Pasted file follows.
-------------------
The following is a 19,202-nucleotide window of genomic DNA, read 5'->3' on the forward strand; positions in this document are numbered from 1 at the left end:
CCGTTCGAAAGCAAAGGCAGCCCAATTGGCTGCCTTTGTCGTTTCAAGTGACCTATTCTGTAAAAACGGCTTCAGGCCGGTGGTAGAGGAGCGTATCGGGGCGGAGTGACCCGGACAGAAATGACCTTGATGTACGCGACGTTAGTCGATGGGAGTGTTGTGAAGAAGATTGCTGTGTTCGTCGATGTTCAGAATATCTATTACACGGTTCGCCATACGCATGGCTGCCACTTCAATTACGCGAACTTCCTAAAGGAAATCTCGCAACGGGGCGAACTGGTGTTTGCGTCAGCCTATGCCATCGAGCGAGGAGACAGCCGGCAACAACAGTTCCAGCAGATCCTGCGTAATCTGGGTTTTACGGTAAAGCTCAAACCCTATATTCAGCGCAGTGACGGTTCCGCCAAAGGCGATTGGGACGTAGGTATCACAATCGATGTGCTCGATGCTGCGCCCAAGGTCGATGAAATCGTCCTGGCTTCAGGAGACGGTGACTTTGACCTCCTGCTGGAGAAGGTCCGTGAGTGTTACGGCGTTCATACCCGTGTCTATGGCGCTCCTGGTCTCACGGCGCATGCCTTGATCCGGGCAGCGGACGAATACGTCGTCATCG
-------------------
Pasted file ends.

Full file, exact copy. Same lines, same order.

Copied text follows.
The following is a 19,202-nucleotide window of genomic DNA, read 5'->3' on the forward strand; positions in this document are numbered from 1 at the left end:
CCGTTCGAAAGCAAAGGCAGCCCAATTGGCTGCCTTTGTCGTTTCAAGTGACCTATTCTGTAAAAACGGCTTCAGGCCGGTGGTAGAGGAGCGTATCGGGGCGGAGTGACCCGGACAGAAATGACCTTGATGTACGCGACGTTAGTCGATGGGAGTGTTGTGAAGAAGATTGCTGTGTTCGTCGATGTTCAGAATATCTATTACACGGTTCGCCATACGCATGGCTGCCACTTCAATTACGCGAACTTCCTAAAGGAAATCTCGCAACGGGGCGAACTGGTGTTTGCGTCAGCCTATGCCATCGAGCGAGGAGACAGCCGGCAACAACAGTTCCAGCAGATCCTGCGTAATCTGGGTTTTACGGTAAAGCTCAAACCCTATATTCAGCGCAGTGACGGTTCCGCCAAAGGCGATTGGGACGTAGGTATCACAATCGATGTGCTCGATGCTGCGCCCAAGGTCGATGAAATCGTCCTGGCTTCAGGAGACGGTGACTTTGACCTCCTGCTGGAGAAGGTCCGTGAGTGTTACGGCGTTCATACCCGTGTCTATGGCGCTCCTGGTCTCACGGCGCATGCCTTGATCCGGGCAGCGGACGAATACGTCGTCATCG